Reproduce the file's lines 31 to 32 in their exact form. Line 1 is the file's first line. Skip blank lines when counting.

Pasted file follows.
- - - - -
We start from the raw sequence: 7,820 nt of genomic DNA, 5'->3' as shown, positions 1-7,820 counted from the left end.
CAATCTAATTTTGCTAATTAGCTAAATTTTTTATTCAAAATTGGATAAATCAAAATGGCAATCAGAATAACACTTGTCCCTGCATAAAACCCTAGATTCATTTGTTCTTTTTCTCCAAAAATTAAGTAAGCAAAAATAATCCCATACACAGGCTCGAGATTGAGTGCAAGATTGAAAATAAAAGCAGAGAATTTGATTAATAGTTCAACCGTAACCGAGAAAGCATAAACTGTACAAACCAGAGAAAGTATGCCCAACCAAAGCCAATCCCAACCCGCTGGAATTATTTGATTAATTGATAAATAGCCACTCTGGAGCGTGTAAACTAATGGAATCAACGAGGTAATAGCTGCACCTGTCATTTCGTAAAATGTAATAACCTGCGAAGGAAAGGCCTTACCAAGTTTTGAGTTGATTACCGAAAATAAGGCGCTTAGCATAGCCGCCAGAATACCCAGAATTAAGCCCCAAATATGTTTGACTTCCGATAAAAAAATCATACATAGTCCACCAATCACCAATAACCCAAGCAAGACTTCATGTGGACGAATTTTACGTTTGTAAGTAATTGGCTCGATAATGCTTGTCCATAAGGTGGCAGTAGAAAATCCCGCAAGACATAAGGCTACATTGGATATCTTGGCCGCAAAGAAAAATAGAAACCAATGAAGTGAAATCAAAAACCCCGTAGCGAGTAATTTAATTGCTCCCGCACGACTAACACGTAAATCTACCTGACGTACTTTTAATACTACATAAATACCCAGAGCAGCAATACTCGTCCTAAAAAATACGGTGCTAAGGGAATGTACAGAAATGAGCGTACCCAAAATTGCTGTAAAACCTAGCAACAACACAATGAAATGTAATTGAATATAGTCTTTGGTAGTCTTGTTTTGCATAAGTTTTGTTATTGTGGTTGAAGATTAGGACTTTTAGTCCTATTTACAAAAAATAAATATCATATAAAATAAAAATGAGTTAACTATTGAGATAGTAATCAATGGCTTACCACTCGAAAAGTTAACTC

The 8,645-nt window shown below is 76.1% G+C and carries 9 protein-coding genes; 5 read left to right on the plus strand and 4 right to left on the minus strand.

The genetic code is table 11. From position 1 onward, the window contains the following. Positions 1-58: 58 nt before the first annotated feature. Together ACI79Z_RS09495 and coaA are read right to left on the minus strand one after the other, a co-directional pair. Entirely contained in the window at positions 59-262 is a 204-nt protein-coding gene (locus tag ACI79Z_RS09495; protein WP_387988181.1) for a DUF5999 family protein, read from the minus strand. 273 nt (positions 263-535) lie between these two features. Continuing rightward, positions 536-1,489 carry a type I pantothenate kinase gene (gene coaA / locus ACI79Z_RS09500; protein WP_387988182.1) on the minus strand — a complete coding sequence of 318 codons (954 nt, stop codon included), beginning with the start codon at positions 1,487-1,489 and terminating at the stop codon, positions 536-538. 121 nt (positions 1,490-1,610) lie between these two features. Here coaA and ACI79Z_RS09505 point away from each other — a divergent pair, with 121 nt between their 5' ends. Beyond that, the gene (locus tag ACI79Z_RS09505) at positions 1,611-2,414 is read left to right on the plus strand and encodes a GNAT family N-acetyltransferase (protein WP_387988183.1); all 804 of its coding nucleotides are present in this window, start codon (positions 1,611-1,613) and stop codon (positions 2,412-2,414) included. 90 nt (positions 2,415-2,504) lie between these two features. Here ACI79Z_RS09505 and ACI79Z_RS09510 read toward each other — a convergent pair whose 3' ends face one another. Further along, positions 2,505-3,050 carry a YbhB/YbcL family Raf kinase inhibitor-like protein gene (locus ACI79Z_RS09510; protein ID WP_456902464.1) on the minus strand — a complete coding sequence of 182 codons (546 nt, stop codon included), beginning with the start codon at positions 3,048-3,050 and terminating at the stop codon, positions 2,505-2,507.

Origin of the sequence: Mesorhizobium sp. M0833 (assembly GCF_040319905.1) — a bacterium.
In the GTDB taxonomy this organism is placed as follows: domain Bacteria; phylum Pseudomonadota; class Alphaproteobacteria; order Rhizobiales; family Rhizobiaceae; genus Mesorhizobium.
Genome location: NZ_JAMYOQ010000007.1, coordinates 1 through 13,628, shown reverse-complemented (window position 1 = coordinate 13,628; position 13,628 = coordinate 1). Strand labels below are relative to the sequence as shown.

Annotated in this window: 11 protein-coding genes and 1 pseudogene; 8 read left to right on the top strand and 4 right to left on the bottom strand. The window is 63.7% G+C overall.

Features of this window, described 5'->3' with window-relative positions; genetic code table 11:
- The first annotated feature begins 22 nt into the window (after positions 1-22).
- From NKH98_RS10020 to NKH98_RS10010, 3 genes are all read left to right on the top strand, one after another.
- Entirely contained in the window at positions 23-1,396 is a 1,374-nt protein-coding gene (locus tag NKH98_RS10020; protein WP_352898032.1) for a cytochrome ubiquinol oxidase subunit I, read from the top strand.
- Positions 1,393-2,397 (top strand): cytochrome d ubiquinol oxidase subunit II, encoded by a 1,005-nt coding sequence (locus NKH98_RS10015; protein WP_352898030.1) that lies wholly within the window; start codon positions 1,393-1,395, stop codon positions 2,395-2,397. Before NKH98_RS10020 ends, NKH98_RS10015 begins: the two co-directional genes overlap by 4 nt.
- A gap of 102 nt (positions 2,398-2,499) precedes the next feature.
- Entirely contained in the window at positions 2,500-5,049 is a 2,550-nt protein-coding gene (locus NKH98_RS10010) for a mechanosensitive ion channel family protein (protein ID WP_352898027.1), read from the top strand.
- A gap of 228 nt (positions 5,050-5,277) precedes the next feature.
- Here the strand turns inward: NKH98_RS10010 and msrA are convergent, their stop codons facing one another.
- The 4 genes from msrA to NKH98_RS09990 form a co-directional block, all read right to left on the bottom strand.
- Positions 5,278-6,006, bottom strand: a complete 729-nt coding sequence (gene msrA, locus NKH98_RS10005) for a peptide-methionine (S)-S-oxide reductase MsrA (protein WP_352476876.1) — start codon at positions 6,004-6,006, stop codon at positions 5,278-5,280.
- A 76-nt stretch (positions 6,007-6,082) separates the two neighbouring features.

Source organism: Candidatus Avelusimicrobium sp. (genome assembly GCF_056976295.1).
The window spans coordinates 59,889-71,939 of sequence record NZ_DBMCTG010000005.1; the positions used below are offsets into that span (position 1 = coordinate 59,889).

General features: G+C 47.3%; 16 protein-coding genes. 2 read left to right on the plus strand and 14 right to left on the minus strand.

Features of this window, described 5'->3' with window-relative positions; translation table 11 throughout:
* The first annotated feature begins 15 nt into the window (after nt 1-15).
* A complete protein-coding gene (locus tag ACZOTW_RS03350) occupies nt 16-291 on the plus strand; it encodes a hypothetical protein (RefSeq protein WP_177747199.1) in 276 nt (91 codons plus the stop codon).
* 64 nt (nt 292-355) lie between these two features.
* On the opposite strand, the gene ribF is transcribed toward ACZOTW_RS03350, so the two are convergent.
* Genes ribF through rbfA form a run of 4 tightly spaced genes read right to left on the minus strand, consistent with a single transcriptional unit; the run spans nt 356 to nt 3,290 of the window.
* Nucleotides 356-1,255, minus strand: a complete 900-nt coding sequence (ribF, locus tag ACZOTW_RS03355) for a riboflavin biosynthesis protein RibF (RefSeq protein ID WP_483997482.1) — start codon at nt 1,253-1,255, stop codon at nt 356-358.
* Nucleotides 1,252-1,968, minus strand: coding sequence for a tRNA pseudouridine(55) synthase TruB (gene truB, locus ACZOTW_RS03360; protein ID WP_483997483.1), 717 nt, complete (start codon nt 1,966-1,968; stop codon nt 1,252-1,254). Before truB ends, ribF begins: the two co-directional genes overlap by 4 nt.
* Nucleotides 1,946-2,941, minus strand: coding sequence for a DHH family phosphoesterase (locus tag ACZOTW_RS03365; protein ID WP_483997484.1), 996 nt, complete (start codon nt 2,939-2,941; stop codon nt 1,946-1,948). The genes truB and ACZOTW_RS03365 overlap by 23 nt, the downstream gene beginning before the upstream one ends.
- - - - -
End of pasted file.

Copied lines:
* Nucleotides 1,252-1,968, minus strand: coding sequence for a tRNA pseudouridine(55) synthase TruB (gene truB, locus ACZOTW_RS03360; protein ID WP_483997483.1), 717 nt, complete (start codon nt 1,966-1,968; stop codon nt 1,252-1,254). Before truB ends, ribF begins: the two co-directional genes overlap by 4 nt.
* Nucleotides 1,946-2,941, minus strand: coding sequence for a DHH family phosphoesterase (locus tag ACZOTW_RS03365; protein ID WP_483997484.1), 996 nt, complete (start codon nt 2,939-2,941; stop codon nt 1,946-1,948). The genes truB and ACZOTW_RS03365 overlap by 23 nt, the downstream gene beginning before the upstream one ends.